This case is an important reminder to Delaware companies -- and companies incorporated in many jurisdictions that treat Delaware corporate jurisprudence as persuasive authority -- that director compensation may be challenged under the heightened entire fairness standard, rather than the business judgment standard, unless stockholders have approved meaningful and specific limits on the amount of director compensation.  Although Calma and a line of related cases in Delaware address equity awards, the analysis in these cases may apply to cash compensation as well.  Given the preliminary nature of the Calma case and a similar derivative action pending in Delaware against Facebook5, we will continue to monitor developments in this area.  In the meantime, companies should carefully consider the following when making non-employee director compensation decisions:

  • Boards and compensation committees should act reasonably and thoughtfully in setting director compensation, using appropriate, rigorous and objective peer group data and outside advisers, including independent compensation consultants.
  • A company planning to seek stockholder approval of an equity compensation plan in which directors participate should consider including a meaningful or specific limit on non-employee director awards.  This consideration should continue to be weighed against the company’s desire for flexibility in setting director compensation.  Although years ago many public companies established separate, formulaic director equity compensation programs, in recent years, more companies have granted director equity awards under a more flexible “omnibus” stock incentive plan in which employees and other service providers also participate, often with a generous participant award limitation (required under Section 162(m) of the Internal Revenue Code of 1986, as amended, for covered employees).  The Calma case and related precedents suggest that the pendulum may be swinging back towards imposing individual director award limitations.   Public companies should also keep in mind that adding or changing director limits in an equity plan may, depending upon plan terms and applicable stock exchange rules, require stockholder approval.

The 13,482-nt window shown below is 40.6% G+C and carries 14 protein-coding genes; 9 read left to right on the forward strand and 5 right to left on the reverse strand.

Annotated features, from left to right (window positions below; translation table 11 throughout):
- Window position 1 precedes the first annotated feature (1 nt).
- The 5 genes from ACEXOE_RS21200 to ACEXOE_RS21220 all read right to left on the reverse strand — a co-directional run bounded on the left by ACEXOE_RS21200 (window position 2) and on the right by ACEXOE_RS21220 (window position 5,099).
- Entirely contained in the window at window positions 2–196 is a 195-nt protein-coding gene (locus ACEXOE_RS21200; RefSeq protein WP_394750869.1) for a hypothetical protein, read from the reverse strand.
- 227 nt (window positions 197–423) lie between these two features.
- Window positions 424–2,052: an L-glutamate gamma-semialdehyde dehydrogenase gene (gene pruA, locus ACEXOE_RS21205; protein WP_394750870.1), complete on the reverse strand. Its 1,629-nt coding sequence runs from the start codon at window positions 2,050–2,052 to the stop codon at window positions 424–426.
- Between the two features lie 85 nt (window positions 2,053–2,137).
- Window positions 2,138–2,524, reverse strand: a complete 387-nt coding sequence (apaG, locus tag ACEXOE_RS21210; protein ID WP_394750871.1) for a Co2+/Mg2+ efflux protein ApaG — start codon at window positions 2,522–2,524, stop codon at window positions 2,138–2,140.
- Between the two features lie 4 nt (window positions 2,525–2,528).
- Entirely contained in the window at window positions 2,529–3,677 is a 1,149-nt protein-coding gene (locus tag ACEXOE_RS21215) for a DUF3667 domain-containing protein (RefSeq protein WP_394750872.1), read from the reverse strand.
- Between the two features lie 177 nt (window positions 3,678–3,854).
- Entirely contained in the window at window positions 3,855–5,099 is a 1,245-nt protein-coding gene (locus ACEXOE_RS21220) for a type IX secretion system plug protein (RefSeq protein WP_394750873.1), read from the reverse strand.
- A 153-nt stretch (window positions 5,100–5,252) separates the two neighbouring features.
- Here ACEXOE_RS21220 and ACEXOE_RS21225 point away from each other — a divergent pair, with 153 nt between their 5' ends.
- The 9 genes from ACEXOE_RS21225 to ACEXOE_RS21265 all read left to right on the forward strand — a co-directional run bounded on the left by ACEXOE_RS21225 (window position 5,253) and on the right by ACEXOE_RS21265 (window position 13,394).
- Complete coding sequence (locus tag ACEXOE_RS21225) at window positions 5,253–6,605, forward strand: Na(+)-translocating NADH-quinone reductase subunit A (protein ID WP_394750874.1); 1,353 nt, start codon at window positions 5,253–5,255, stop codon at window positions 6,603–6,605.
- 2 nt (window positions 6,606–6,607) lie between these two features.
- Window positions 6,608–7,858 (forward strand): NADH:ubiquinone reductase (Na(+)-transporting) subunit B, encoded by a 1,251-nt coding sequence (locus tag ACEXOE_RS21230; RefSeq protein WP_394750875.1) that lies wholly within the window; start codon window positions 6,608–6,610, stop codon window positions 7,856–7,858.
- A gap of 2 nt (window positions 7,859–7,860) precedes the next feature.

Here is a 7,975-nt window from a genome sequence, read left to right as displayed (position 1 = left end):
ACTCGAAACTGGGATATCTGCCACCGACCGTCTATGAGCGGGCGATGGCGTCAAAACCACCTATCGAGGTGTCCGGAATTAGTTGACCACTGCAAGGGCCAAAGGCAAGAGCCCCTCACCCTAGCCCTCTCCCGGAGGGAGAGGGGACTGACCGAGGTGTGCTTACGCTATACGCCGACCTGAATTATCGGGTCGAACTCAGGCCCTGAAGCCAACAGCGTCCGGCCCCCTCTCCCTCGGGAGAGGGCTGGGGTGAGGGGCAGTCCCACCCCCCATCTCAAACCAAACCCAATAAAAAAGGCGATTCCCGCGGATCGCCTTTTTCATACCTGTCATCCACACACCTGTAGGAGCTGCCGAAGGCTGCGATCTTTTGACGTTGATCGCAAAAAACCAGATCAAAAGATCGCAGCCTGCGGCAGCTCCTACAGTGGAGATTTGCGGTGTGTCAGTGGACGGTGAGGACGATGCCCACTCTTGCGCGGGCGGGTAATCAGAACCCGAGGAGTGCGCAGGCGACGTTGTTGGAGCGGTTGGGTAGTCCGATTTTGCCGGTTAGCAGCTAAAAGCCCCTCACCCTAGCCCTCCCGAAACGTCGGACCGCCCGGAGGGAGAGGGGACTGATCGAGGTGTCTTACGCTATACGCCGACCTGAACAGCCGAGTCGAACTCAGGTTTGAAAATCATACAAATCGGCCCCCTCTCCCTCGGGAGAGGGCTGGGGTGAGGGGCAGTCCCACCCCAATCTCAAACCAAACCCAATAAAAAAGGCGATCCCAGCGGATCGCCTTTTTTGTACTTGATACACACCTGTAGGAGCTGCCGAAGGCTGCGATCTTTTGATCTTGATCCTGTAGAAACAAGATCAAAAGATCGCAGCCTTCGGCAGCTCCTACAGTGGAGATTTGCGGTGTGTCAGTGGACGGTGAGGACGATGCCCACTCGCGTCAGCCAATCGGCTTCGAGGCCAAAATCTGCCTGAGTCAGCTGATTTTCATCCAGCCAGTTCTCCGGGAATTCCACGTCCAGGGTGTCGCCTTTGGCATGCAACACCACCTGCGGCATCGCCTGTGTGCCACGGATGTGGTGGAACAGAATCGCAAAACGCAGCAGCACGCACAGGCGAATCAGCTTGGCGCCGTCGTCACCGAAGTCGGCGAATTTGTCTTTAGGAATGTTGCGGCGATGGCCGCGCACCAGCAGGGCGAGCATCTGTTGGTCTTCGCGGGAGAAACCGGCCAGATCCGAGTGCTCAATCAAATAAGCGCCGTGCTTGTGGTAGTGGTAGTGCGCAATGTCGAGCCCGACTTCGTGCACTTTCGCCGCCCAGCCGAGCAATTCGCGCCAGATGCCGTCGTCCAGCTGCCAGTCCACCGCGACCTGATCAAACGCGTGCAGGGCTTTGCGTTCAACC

• A company contemplating an increase to the compensation granted to non-employee directors should consider whether to obtain stockholder approval of specific amounts of or limits to director compensation, and if approval is not sought, provide a reasonable and thorough explanation for the change in director compensation in its proxy statement.  As a general matter, we would recommend imposing meaningful but flexible director equity award limits in a plan over seeking stockholder approval of specific amounts of director compensation.  However, if a stand-alone proposal on director compensation is considered, companies should also be mindful that proxy advisory firms such as Institutional Shareholder Services and Glass Lewis would likely not support a proposal if it is viewed as a mechanism for excessive compensation.

1C.A. No. 9579-CB, 2015 WL 1951930 (Del. Ch. Apr. 30, 2015).  A link to the opinion may be found here: (May 26, 2015).

2Id. at 38.

3Id. at 41.

4Id. at 42.

5Because the Calma decision resolved a procedural issue, the case, unless settled, will proceed on the merits.  In June 2014, a stockholder filed a similar derivative action on behalf of Facebook alleging that the Facebook board breached its fiduciary duties by awarding themselves excessive compensation under Facebook’s equity incentive plan, which included an individual limit of 2.5 million shares but no other meaningful or specific limits on director compensation.  Complaint, Espinoza v. Zuckerberg et al., CA No 9745 (Del. Ch. filed June 6, 2014).  The Facebook case has not yet been decided on the merits, as the defendants have filed a motion to dismiss and for summary judgment, which is still pending.